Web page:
India, fighting pandemic Covid-19, on Sunday witnessed the spectacle of aircraft of the Indian Air Force showering flower petals on institutions that are in the forefront of the corona fight. The mighty protectors of the nation’s skies, and the nation itself, saved some blushes as the event was held a day after Madhya Pradesh traffic police rescued 14 migrant labourers who were travelling from Mumbai to their villages in Uttar Pradesh in a concrete mixer. Otherwise, chances are that some of those petals would have fallen on the vehicle, which was stopped by the traffic cops when they noticed suspicious movements inside the mixing vessel fitted on the vehicle. One can imagine the desperation those Indian citizens would have experienced before getting into the hot oven that the mixer was! The two incidents, to some, extent reflect what is happening in the skies and on the ground in India when it comes to efforts aimed at containing the deadly virus.
The NDA dispensation, which has by now proved beyond doubt its skills in plucking the low-hanging fruit, has been arranging such spectacles, which are runaway successes, no matter how they broke the social distancing norms the government had instituted. The earlier editions of the show included clapping of hands in honour of the health workers at a time when they were nowhere near the victory stand and lighting of the lamps in solidarity with corona warriors. How one wishes the Armed Forces were directed to go beyond gestures and aid the real life heroes on the ground, maybe by setting up hospitals or joining the health workers or taking migrant workers home or distributing food to the stranded on the streets.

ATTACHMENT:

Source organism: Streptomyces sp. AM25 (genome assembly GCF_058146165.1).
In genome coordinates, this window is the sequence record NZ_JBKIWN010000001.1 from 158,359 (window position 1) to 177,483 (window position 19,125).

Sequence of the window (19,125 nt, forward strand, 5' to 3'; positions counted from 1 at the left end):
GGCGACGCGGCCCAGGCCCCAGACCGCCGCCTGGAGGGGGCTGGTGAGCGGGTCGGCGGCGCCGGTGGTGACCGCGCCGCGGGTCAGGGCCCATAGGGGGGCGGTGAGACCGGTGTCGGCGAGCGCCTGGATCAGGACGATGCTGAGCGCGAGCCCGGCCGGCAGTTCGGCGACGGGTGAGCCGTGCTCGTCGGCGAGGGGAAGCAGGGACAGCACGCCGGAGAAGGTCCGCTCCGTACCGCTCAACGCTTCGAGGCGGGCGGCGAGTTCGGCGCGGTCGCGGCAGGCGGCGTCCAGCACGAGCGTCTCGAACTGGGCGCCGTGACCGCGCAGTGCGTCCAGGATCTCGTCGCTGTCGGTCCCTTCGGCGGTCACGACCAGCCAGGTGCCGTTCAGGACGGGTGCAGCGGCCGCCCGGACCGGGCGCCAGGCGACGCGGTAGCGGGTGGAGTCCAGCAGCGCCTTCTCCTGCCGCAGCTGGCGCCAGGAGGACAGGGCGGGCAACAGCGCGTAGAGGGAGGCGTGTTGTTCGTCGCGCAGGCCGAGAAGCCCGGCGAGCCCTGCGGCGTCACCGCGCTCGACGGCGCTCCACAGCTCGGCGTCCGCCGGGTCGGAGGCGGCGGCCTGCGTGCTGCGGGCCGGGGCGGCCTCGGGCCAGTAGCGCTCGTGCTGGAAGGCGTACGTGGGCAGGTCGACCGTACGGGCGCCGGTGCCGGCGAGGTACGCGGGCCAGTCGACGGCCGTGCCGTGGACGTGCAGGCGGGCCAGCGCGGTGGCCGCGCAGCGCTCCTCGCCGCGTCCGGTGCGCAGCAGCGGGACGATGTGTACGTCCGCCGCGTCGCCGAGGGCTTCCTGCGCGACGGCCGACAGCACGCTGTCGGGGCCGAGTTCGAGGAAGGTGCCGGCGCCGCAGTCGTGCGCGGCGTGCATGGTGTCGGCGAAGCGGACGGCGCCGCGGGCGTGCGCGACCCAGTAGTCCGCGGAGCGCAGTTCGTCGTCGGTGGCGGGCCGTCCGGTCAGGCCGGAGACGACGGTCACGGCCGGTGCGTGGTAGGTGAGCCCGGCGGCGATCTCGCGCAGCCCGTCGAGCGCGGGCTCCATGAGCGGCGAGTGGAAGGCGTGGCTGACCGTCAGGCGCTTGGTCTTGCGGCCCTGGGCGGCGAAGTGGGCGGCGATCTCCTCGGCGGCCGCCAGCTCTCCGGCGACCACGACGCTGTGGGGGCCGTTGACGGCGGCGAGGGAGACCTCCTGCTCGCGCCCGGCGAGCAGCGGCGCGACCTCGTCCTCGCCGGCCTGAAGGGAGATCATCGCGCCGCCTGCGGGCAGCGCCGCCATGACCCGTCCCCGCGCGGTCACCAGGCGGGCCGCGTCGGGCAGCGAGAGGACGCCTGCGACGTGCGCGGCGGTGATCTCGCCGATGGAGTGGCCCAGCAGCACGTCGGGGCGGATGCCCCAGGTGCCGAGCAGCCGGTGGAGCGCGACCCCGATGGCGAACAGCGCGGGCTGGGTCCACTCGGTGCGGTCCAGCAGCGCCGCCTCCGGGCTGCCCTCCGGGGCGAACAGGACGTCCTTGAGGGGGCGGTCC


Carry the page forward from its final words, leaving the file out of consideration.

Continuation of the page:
While the Union government was busy arranging the aircraft and the petal shower, the nation was witnessing certain desperate scenes. There were the penniless but luckier migrant workers in their thousands travelling on the Shramik special trains paying the normal ticket fair and an extra Rs 50 for the ride which will take them home. There were the reports, which said more than 300 people have died of hunger, exhaustion or financial bankruptcy due to lockdown; no aid the government announced had reached them. There were the health workers across the country being forced to make do with the available PPE kits. There were the states, which are spearheading nation’s offence against the virus, scrabbling at the bottom of their purses to see if they can survive another day.
There are lakhs of Indians languishing in other nations, mostly in the Gulf Coordination Council states, unwanted by their own motherland. Their pleas for special flights or at least medical teams have not landed on sympathetic ears. These ground realities seem to have no effect on the government, which loses no time in taking credit for the achievements, whatever they are. A spectacle is part of celebrations, which Indians don’t mind even when their wants are not met. But not when the virus with a killer instinct is knocking on their doors.